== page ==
disney out here saying that han solo isnt really han solo’s name and were gonna get a new one and im trying to think of a name they could come up with that would warrant someone into thinking that han solo would be a better alternative
Hello everyone, I don’t usually make these sort of posts, but I feel like it can have a bit of a positive impact.
So somewhat recently, I posted a drawing of Naruto rejecting Hinata with a sassy line while drinking starbucks. I drew this because I love the idea of sassy Naruto, not to seriously upset people. It was clearly drawn as a joke, but here is an example of it being taken too seriously.
I want to say that we can respond to these hateful message with hopeful ones that could possibly change a person’s approach to a view that doesn’t match their own. Try to give a sense of respect.
Two days later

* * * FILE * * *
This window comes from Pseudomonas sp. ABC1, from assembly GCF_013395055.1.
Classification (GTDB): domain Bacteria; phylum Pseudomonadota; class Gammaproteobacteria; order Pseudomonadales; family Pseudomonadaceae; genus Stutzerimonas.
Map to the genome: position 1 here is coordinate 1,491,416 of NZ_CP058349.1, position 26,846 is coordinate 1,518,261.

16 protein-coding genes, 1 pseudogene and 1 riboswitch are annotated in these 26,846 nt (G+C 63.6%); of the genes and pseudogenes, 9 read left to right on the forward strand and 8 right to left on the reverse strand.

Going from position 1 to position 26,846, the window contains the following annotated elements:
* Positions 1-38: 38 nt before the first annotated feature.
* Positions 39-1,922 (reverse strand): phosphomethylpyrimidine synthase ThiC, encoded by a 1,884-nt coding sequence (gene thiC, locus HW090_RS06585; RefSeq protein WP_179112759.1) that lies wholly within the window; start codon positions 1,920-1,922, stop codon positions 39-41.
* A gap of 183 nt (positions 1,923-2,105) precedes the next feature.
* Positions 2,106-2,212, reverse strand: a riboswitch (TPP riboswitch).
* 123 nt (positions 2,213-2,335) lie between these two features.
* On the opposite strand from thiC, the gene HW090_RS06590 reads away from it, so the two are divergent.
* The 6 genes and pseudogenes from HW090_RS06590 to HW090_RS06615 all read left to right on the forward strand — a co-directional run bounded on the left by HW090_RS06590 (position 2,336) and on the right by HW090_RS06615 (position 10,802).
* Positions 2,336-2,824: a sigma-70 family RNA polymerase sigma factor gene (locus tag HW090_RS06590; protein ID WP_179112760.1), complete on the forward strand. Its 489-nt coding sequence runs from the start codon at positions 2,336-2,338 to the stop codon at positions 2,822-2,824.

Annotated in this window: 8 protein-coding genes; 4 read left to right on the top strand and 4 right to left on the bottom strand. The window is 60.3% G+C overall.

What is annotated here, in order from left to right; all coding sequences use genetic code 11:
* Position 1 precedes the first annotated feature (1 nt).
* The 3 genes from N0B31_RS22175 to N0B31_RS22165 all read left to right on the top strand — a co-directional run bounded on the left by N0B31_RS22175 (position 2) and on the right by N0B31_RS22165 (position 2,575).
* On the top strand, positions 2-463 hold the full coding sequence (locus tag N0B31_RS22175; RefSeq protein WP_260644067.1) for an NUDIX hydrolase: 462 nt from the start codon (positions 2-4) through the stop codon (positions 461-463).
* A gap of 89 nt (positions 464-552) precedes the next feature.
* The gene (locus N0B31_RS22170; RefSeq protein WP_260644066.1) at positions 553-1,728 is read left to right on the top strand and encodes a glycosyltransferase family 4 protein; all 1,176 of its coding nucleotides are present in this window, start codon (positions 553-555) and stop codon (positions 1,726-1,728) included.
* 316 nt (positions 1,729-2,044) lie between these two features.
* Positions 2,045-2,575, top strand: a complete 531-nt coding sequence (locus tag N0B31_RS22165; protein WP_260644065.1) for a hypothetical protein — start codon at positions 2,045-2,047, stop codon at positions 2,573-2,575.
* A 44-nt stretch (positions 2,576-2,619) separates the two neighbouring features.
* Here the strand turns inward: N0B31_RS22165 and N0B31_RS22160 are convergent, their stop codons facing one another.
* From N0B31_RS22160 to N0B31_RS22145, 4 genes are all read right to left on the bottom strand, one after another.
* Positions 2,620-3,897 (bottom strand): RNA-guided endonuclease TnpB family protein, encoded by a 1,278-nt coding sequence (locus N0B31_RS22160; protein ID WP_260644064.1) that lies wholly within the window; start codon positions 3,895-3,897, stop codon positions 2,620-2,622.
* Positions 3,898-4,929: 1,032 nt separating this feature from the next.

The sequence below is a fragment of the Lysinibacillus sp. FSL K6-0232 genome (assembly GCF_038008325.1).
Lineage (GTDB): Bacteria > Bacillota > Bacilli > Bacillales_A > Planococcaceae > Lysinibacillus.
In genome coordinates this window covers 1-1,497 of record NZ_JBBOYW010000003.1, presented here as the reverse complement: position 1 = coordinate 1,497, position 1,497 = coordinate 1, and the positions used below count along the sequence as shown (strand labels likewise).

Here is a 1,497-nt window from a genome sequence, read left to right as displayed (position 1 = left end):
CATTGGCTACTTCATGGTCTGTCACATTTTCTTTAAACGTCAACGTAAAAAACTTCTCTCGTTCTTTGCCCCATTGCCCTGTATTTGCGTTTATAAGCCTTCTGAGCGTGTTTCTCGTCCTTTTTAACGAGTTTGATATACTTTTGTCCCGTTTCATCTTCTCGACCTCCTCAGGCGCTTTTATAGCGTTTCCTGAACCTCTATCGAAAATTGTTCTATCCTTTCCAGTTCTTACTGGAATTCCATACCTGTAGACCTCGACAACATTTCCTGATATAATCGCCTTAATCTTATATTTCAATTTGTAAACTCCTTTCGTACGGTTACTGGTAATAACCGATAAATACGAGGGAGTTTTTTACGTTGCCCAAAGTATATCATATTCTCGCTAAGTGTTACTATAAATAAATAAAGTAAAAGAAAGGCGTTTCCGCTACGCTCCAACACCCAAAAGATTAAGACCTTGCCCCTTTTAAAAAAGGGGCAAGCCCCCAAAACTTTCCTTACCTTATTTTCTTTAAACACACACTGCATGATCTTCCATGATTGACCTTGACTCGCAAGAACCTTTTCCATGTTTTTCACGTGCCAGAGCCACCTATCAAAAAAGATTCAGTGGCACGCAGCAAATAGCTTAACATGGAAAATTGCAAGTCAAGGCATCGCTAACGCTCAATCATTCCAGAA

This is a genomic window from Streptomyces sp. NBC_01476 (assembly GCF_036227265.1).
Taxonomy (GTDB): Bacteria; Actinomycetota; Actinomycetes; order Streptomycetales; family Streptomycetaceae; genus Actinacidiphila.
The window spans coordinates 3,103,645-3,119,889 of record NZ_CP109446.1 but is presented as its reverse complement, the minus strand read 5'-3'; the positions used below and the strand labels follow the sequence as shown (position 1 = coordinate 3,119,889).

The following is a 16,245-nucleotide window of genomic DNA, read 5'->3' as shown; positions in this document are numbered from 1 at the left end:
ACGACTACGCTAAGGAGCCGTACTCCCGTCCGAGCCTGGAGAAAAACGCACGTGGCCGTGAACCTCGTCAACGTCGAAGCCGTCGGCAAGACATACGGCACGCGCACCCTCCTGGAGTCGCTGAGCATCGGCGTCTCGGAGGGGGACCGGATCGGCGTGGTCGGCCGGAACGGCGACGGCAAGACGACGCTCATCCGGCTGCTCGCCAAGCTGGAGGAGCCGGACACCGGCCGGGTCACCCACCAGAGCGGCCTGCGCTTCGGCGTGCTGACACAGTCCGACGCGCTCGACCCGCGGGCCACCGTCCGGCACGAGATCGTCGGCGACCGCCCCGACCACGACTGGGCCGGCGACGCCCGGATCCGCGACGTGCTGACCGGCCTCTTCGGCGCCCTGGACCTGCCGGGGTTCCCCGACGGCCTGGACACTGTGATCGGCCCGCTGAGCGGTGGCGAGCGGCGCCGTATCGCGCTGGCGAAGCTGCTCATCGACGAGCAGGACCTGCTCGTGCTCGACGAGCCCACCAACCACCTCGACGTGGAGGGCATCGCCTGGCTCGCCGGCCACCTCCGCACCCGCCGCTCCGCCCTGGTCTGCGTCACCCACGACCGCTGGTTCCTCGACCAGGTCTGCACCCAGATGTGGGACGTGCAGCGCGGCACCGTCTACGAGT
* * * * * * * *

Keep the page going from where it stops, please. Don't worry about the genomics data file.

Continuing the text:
Unfortunately, this is the message I got back…
Quite an insulting and disrespectful response…
One that decides to bring in another commenter who simply wrote how they liked my drawing.
My response to this
I sort of snapped at this person, but I felt it necessary.
Listen guys, whatever fandom you are in, there is no need to go out of your way to try and insult another human being. Insulting the character? Fine. A person? Not fine.
OKAY, SO. LET’S HAVE
A TALK ABOUT HELGA HUFFLEPUFF. BECAUSE. I HAVE SO MANY THINGS TO SAY.
Here’s the thing; in my head, Helga Hufflepuff has always been a soldier. Yes, she’s kind
and fair, but she also knows when a good hex or a punch in the face is the only
solution. This does not happen often. She’s friendly and accepting and patient.
But when someone threatens her friends, or her family, or her students, that
someone better be prepared to have her wand aimed at them. Or better yet, a